Colloquium: Thursday, February 5, 14:00 to 16:00 in room A 2.35 (inside the CBS Library at Solbjerg Plads)
As a scholar you have to have a good sense of the state your field. The value of your contribution will always be relative to what is already known by your peers, and your awareness of their work is part of your qualifications as a scholar. This is why literature reviews are such an important part of scholarship. They tell you what your peers are thinking and, while you don’t have to agree with them on every point, as a member of the community your work will build on theirs.
All scholars will usually carry our a review of the literature several times during the course of their careers. Sometimes they will do this in order to publish a so-called “review article”, which is an important community service. Ideally, it will save others the trouble of reviewing the same literature themselves, at least for a while. At other times, a scholar will carry our a mini-review of a particular corner of the literature, mainly to see what’s new, or because they moving into an area that had previously been peripheral to their interests. At the start of the career, as part of one’s PhD research, one will normally do a thorough search of several literatures, trying to find a place that feels like “home”. This process is formative; it shapes a scholars sense of self along with a sense of the community. It helps to define the “I” by identifying the “we”.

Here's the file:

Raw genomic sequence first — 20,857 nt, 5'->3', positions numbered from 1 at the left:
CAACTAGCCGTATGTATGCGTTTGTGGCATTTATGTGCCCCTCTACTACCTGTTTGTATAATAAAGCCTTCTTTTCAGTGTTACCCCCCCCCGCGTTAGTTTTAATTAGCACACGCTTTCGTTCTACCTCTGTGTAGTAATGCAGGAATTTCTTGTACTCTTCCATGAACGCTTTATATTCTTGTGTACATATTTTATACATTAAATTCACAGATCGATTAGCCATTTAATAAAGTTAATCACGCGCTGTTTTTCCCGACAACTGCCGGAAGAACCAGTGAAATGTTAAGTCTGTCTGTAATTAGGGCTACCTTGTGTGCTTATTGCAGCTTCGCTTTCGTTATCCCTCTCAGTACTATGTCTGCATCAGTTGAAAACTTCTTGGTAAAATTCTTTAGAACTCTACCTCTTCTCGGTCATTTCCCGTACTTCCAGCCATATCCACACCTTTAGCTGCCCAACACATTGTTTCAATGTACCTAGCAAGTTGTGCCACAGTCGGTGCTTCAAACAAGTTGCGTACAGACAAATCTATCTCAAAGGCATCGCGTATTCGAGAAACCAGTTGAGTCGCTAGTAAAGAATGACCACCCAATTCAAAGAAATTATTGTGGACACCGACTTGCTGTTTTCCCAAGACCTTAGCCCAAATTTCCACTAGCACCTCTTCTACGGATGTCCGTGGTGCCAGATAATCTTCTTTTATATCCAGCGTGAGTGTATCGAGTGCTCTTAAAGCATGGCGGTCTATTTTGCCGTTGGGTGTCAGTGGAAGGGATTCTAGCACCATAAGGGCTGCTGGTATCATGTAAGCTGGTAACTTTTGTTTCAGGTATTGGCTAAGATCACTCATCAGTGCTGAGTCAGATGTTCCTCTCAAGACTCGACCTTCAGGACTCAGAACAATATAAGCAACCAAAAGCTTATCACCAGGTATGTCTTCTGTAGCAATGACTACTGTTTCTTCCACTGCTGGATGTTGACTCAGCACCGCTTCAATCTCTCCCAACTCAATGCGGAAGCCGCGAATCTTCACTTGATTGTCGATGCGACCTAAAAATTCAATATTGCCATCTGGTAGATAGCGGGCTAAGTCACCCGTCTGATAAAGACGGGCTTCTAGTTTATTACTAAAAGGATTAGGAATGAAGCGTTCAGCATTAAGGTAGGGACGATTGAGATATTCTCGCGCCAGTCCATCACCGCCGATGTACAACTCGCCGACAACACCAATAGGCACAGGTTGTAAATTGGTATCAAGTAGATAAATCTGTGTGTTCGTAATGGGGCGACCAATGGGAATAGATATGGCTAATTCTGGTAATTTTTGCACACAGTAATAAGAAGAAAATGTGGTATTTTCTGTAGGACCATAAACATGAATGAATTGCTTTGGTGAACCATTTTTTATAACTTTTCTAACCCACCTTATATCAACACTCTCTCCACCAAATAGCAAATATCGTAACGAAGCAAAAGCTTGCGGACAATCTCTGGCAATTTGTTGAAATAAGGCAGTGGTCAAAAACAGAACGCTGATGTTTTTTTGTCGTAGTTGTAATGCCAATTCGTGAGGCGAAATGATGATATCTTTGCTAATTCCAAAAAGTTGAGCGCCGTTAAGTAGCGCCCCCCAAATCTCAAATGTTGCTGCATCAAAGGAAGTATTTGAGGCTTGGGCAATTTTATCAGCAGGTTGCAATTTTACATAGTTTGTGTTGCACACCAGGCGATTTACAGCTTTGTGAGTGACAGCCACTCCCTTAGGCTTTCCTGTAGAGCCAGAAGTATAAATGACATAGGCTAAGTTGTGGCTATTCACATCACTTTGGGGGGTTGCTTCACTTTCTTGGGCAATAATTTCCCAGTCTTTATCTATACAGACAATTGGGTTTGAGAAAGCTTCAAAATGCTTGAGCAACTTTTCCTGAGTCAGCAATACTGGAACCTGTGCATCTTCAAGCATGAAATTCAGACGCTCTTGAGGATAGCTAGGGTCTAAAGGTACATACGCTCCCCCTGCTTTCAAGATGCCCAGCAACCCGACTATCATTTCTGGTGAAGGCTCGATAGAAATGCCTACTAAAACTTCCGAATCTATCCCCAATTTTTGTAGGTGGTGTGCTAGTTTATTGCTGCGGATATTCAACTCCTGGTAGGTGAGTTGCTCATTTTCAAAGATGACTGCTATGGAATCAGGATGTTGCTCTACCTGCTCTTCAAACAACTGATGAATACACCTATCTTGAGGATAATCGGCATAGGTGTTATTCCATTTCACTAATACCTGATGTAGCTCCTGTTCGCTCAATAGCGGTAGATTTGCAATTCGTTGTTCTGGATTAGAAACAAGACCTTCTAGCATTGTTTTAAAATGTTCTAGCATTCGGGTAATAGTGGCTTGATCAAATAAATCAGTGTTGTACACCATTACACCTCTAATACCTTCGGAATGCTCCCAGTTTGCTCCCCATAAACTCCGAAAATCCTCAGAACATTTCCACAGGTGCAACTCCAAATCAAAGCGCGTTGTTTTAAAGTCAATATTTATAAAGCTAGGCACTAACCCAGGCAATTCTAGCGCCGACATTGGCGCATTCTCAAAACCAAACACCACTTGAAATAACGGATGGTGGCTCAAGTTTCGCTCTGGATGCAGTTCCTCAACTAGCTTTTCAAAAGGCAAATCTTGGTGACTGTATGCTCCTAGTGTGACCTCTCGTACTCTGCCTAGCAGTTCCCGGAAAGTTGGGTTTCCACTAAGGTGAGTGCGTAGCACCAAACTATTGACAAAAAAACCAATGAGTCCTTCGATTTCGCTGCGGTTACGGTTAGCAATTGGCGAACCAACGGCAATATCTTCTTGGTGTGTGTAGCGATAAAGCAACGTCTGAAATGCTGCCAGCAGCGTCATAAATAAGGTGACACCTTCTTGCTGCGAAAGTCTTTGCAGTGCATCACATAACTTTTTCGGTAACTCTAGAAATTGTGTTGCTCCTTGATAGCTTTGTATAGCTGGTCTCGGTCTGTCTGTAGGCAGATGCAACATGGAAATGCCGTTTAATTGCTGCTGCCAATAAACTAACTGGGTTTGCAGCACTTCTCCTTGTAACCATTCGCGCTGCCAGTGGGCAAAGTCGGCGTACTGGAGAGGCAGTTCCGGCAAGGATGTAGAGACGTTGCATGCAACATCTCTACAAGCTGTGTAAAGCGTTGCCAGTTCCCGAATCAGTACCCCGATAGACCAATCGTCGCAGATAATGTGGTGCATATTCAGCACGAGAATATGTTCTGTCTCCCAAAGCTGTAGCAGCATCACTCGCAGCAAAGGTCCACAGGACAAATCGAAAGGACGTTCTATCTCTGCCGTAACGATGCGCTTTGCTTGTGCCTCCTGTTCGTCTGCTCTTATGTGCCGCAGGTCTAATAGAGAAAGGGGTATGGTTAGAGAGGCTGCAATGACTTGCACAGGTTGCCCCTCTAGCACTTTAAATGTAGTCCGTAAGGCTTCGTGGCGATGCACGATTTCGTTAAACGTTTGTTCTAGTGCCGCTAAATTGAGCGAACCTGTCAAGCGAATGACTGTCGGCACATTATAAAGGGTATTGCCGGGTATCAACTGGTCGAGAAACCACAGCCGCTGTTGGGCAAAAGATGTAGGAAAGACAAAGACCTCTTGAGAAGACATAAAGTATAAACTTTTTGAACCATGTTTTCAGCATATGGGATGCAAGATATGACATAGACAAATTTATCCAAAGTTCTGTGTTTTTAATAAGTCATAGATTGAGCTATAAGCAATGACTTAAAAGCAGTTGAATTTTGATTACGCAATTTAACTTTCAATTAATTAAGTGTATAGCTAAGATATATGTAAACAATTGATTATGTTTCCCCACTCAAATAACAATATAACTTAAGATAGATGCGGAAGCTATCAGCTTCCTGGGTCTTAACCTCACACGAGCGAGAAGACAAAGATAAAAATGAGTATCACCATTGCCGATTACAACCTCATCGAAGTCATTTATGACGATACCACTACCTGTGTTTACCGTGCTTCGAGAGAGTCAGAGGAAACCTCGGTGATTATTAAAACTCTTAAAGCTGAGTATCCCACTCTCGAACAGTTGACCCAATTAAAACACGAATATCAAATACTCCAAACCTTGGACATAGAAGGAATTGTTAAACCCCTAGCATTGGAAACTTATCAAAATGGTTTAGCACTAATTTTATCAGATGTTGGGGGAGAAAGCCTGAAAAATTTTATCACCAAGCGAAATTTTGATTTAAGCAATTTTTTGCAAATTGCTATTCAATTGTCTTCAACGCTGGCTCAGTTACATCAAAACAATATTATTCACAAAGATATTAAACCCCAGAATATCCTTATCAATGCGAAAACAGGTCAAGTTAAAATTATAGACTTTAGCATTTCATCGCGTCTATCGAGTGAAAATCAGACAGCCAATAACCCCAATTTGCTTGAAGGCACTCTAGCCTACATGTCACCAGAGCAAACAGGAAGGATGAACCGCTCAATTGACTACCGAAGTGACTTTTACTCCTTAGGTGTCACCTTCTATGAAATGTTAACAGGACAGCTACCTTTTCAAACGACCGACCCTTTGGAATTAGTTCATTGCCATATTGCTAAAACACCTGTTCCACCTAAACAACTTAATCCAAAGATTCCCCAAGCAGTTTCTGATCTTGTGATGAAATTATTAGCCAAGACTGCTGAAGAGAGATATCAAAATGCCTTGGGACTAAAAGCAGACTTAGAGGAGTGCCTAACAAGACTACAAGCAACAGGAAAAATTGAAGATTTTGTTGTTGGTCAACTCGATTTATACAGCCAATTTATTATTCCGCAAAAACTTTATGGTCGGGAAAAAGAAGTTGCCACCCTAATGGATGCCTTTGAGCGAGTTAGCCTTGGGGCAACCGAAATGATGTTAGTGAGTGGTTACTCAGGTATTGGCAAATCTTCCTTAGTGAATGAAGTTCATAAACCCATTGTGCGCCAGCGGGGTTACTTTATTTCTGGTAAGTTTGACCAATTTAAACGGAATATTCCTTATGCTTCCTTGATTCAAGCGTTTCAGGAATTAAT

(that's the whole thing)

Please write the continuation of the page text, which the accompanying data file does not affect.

Our first “Craft Thursday” this year will be devoted the art of reviewing the literature. We will show you a number of tricks for searching bodies of literature that may be relevant to you, and identifying the key texts and central authors in your tradition. We will also talk about how to find already published literature reviews.
Liv Bjerge Laursen will guide us through the library’s databases “live”. So do please bring your own question and problems for us to work through.
If you want to develop your mastery of some particular skill you will have give yourself time to practice. This also goes for writing. That’s why I’ve long recommended that scholars periodically commit themselves to eight weeks of deliberate writing, whether their aim is to get their writing process under control or simply to improve their style. During the 8-week period, you should write for at least half an hour and at most three hours every day, five days a week. (Yes, do please take the weekends off.) That means you will be writing between 20 and 120 hours over the eight-week period.
I offer weekly coaching to support this process, but normally only recommend it if you’re committing at least 40 hours to the Challenge. After all, you’ll be meeting with me (in a group of up to ten people) one hour every week, which would be almost a third of the time your committing to this discipline if you’re only actually writing for another two and half hours any given week. It’s okay to try this by yourself at a lower intensity for a while and then join the group when you’re ready to make a bigger commitment.